Basel Al Yazouri is a photographer and a member of Activestills photography collective.
This piece is from Activestills’ new book Photography as Protest in Palestine/Israel. Basel Al Yazouri, Anne Paq and Oren Ziv will discuss Activestills book and work at the Jewish Voice for Peace, National Member Meeting in Chicago, more details at the bottom.
Learning to Photograph while Running
The 2014 Israeli war on Gaza was my first intense photographic experience. I used to cover day-to-day life before the attack and then, when it came, I had to be in the field—not only to support other photographers, but also as a professional. For me, it was also to help people, not just to get the word out. On the photography side, it was extremely hard in the beginning. I had to learn on the fly.
Sometimes you have to decide whether to take the photo or run for your life. The first day of the attack I went to Shujaiyeh [one of the worst-hit areas during the war]. There was a bombing near the cemetery while people were burying martyrs. Fifty meters from us missiles were falling. I just ran, without taking any photos. Later on, I got used to it and learned to take photos while running.
My work was different from Anne’s [Activestills’ Anne Paq], because I was in situations where the photography wasn’t the first priority for me. For example, the place I love the most in Gaza, Khuza’a, was totally destroyed. I used to go there before the war to chill out—it was an open space, full of farms and trees. During the attack you couldn’t even see it because the army had erected hills of sand around it. The first time I went there, I couldn’t believe my eyes. The amount of destruction was unimaginable. The family of a very good friend of mine lives there. So the first thing I did was to run to check on their house. Only then did I pick the camera back up.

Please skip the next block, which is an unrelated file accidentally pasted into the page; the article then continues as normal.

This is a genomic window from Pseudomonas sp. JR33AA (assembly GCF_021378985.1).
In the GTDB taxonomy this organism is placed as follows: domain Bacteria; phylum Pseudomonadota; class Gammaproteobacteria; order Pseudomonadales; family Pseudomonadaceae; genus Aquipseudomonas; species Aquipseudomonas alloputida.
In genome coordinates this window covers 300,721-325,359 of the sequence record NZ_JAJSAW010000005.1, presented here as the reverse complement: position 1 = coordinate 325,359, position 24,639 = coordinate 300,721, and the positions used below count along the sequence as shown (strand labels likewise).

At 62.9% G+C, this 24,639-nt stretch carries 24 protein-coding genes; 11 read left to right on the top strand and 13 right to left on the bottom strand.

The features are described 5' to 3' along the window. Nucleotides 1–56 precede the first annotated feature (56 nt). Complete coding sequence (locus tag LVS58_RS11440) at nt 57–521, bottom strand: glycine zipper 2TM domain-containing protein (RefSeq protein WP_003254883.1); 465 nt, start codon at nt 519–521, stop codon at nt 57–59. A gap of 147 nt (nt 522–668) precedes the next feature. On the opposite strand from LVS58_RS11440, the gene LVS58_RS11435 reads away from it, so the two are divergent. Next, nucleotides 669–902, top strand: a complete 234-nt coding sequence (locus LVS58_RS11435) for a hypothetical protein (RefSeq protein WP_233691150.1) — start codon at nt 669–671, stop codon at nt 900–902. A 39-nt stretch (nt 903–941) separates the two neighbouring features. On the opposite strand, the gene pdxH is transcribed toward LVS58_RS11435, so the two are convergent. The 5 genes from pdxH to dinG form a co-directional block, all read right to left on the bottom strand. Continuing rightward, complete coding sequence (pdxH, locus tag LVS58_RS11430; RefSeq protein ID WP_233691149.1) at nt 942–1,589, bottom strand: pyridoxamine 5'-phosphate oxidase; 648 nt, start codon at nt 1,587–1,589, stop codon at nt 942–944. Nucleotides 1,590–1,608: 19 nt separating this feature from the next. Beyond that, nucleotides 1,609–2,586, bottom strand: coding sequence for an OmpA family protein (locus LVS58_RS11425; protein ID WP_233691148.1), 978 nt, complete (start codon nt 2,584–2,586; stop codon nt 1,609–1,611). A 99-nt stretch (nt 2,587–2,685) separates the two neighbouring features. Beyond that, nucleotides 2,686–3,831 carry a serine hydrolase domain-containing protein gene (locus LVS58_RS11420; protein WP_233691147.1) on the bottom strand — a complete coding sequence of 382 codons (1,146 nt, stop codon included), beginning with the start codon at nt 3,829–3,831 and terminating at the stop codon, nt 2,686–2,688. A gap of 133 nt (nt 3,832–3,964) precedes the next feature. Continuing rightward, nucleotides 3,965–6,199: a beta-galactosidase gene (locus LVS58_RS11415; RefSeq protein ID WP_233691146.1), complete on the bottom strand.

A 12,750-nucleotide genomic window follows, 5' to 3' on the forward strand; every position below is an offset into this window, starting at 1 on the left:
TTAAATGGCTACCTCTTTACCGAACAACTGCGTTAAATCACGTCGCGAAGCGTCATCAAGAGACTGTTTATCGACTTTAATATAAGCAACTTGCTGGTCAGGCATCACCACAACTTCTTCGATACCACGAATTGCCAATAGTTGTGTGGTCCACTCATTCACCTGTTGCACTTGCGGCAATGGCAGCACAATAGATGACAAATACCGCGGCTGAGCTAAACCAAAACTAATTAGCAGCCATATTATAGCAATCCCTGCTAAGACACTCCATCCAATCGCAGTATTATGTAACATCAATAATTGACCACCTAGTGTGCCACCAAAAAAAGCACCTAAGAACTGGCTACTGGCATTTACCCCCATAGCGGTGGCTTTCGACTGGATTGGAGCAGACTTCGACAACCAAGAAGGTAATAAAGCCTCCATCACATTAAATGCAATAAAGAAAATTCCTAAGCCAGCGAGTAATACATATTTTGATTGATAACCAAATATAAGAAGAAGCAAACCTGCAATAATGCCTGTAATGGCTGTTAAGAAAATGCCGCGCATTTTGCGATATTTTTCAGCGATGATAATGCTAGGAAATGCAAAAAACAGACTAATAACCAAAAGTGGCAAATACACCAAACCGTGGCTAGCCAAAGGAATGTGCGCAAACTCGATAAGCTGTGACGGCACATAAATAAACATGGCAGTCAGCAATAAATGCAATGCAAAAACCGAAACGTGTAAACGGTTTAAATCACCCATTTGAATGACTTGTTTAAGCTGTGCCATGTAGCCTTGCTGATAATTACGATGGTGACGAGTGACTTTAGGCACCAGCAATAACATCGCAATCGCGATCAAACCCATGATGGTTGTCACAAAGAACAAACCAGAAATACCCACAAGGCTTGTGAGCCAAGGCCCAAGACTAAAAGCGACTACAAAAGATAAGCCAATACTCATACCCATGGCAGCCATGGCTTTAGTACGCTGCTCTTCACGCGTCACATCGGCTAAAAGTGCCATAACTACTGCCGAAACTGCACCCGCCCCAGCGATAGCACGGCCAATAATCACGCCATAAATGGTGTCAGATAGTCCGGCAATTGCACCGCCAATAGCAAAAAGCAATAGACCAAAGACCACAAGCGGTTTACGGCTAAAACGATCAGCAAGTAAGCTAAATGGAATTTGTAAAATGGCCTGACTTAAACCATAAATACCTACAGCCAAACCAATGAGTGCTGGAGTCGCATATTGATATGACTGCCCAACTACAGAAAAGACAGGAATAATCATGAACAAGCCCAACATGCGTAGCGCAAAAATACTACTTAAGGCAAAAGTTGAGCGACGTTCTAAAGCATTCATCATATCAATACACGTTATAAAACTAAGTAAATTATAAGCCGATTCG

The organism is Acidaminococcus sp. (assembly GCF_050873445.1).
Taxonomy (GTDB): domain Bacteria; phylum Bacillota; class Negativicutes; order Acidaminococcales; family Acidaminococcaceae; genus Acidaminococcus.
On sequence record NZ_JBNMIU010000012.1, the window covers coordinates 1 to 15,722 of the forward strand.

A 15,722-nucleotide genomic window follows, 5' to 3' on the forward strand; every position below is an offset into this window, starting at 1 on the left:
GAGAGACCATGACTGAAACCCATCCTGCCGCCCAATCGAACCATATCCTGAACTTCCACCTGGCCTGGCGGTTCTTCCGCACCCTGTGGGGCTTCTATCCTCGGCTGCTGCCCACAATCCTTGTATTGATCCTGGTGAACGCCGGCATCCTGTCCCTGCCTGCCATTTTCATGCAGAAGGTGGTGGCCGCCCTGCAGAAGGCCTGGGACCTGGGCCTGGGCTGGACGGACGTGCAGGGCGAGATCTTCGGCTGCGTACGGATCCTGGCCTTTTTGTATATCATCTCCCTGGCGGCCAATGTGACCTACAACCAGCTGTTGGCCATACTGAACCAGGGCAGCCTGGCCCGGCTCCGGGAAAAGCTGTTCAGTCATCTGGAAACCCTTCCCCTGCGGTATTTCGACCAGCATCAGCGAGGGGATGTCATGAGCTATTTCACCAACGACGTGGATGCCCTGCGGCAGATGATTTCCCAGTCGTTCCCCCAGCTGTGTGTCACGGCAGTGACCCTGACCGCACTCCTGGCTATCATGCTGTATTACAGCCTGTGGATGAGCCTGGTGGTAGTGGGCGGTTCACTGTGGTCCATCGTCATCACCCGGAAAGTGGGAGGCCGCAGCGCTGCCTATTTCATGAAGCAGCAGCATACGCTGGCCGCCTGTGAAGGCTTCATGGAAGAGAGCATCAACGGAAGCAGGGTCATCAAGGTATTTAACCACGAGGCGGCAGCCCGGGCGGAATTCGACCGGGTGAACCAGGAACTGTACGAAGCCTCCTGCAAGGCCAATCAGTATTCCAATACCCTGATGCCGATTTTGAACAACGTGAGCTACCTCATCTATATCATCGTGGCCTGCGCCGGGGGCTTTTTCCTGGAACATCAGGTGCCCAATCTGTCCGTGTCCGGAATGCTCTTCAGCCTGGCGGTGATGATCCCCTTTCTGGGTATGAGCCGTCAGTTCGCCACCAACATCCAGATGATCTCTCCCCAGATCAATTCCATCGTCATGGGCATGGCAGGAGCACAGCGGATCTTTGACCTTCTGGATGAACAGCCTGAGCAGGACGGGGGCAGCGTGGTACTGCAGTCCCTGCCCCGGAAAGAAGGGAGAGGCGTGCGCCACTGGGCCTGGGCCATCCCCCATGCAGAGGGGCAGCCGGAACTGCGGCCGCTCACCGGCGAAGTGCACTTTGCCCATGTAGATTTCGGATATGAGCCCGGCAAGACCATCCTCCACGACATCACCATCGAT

During these months I realized that living through the war as a normal person, like I did in 2009 and 2012, makes you feel more afraid than being out in the field with your camera. We have a saying here in Gaza, “Come to the bombing; don’t let the bombing come to you.” It is much harder to sit inside and hear the bombs falling around.
When it was over, it felt like waking up from a dream. The brain is unable to translate such a tragedy. There are many things that I have forgotten, but there are moments that are carved in my memory in the form of a photograph. Like one of a woman sitting by her injured child at Al-Shifa hospital. They had just survived a bombing in which Israeli missiles, containing nails that spread everywhere, left an entire street in ruins.
After the ceasefire, Anne and I went to cover areas we couldn’t reach before, like Beit Hanoun, Rafah, and many others. Then the real shock hits you, when you start walking in the streets and see all the rubble and ruins.
Together with Anne, I tried to focus on people who didn’t get any help. There are still massive numbers of people who don’t receive any kind of aid. The most difficult thing is realizing that however harrowing the story you’re covering is, the one you will work on tomorrow will be even worse.
For more photo from Basel – https://flickr.com/photos/94118189@N06/sets/72157671878247035
Activestills – website
And please come and hear Basel, Anne and Oren talk at the JVP National Member Meeting.
Activestills Collective – 12 years documenting the Social Justice struggles in Israel and Palestine. Saturday April 1st from 4:00pm till 5:30pm.